Echinothallis, Skelley, Leschen & Liu, 2021

Skelley, Paul E., Leschen, Richard A. B. & Liu, Zhenhua, 2021, New Australian Erotylinae with notes on Dacnini (Coleoptera: Cucujoidea Erotylidae), Zootaxa 4948 (3), pp. 363-380: 367

publication ID

https://doi.org/10.11646/zootaxa.4948.3.3

publication LSID

lsid:zoobank.org:pub:6A2B152A-D23A-4051-9D5A-957D9E509149

DOI

http://doi.org/10.5281/zenodo.4667595

persistent identifier

http://treatment.plazi.org/id/5F3187E2-4B0A-4C4B-FF63-FC82515FE699

treatment provided by

Plazi

scientific name

Echinothallis
status

 

Dacnini Character Variation and Tribal Placement of Echinothallis  

Apart from the separate status of Languriidae   sensu lato from the rest of Erotylidae   (see Węgrzynowicz 2002, Le- schen 2003, and others), another family-group issue was reviewed by Boyle (1956: 77): “What to do with Dacne Latreille   ?” Long ago, Dacnini   together with Tritomini ( Böving & Craighead 1931)   , or Dacne   alone ( Edwards 1949) were once treated as Dacnidae. In this context, Boyle (1956) discussed the female terminalia of Dacne   which have denticulate lamellae or comb rows on segment IX which is membranous ( Figs. 12 View FIGURES 9–17 , 22 View FIGURES 18–22 ). These were first described by Verhoeff (1895) and may be a unique feature in Coleoptera   . They are found in other genera of dacnines and are used for boring holes into host fungi for egg deposition, as eloquently described in Boyle’s treatise. The distribution of the lamellae on segment IX is variable, and in Dacne   there is always a dorsal and ventral pair, but a shorter lateral pair may be present and used to support the naming of subgenera. Lamellae are not, however, present in all dacnines and based on our available material, they are absent in Cardiodacne Philipp   , Cnecosa Pascoe   *, Combocerus Bedel   , Cryptodacne Sharp   *, Dacne (Afrodacne) Delkeskamp   , Kuschelengis Skelley & Leschen   *, Madadacne Philipp   , Microsternus Lewis   , and Neosternus Dhai & Zhao. Also   , non-lamellate forms may instead have rows of asperities or straplike structures present on the membranes (see Skelley & Leschen 2007 figs. 32–33). Furthermore, the ovipositors may be modified from a normal form ( Figs. 4 View FIGURES 1–8 , 37 View FIGURES 33–40 ) by having hardened gonocoxites ( Figs. 12 View FIGURES 9–17 , 22 View FIGURES 18–22 ) that are chisel-like or stylate with reduced, laterally-placed, or absent gonostyli, occurring in non-lamellate (* above) and lamellate forms like Dacne (Dacne)   , Dacne (Xenodacne) Boyle   , Microdacne   n. gen., Masahiria Węgrzynowicz   , Neothallis Fauvel   and at least four species of Thallis Erichson   which we have dissected, including the type species Thallis janthina Erichson   ( Lawrence 1988). This kind of variation in ovipositors may be linked to host fungal use and the hardness of their substrates like other erotylids ( Węgrzynowicz 2002; Leschen 2003), but these characters will also be important in classification (e.g., Lawrence 1988). Furthermore, the variation in the distribution of glandular ducts ( Drilling et al. 2013) among dacnines indicates a more complex pattern of relationships that may be tied directly with natural history.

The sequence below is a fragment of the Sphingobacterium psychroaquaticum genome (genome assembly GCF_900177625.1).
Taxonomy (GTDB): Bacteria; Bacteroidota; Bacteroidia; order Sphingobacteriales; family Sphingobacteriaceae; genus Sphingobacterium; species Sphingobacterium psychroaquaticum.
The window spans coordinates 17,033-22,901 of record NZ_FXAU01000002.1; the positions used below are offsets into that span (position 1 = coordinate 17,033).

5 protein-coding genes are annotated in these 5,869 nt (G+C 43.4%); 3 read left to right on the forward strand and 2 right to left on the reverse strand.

Based on the inclusion of only three dacnine genera ( Dacne   , Combocerus   , and Cryptodacne   ), Węgrzynowicz (2002: 470) characterized the Dacnini   as beetles having a small body size, the last maxillary palpomere cylindrical, wing with cross-veins r 3 and r 4 close to, or touching one another, “the mesothoracic episternites meeting the mesepimera far anterad of the meso-metathoracical suture in the coxal cavity”, tarsomeres 1–4 cylindrical, and tarsomere IV either densely pubescent below or bearing two setae. The taxon sampling of Dacnini   and included characters in Węgrzynowicz (2002) were not robust enough to draw any solid conclusions for the monophyly of all dacnines, but it is the first valuable attempt to define Erotylinae   tribes based on morphology by coding of exemplar genera ( Erotylinae   were treated as tribes in Leschen 2003).

Returning to Echinothallis   , this genus has some, but not all, defining characters of the dacnines. It also has a distinctly widened apical maxillary palpomere, unlike most members of the tribe. While some non-lamellate forms have a weakly dilated palpomere, the more securiform palpomere of Echinothallis   is present in one form or another in all tribes. In the dacnines, dilated palpomeres are present in Cryptodacne   and Cnecosa   , the latter of which has ventrally recessed mouthparts that differ from Encaustini ( Lawrence 1988). Echinothallis   and Cryptodacne   are also flightless and corresponds partly to the description of Sen Gupta’s (1970) Cryptodacnini, a synonym of Dacnini   ( Skelley & Leschen 2007; Bouchard et al. 2011). Cnecosa   also has a securiform palpomere but it is fully winged ( Skelley & Leschen 2007). Echinothallis   also has a monocondylic meso-metaventral articulation coupled with a narrowed metaventral process, but not Cryptodacne   , which has the typical dicondylic articulation and a widened metaventral process. Hoplepiscapha Lea   has moderately widened metaventral process with either weakened dicondyly ( Lawrence 1988) or a straight-line form. The meso-metaventral articulation varies in cucujoids (e.g., Leschen et al. 2005) and the dicondylic form is one synapomorphy for Erotylinae   + Cryptophilinae   , with some reversals ( Leschen 2003). By including a large sampling of dacnine genera in a cladistic analysis and exploring the variation of female terminalia, traditional characters like the maxillary palpomere and meso-metaventral articulation, and novel characters like those identified on the metendosternite ( Pecci-Maddalena et al. 2020), the monophyly of Dacnini   can be better understood. For the time being, we tentatively retain various genera in the Dacnini   and include Echinothallis   .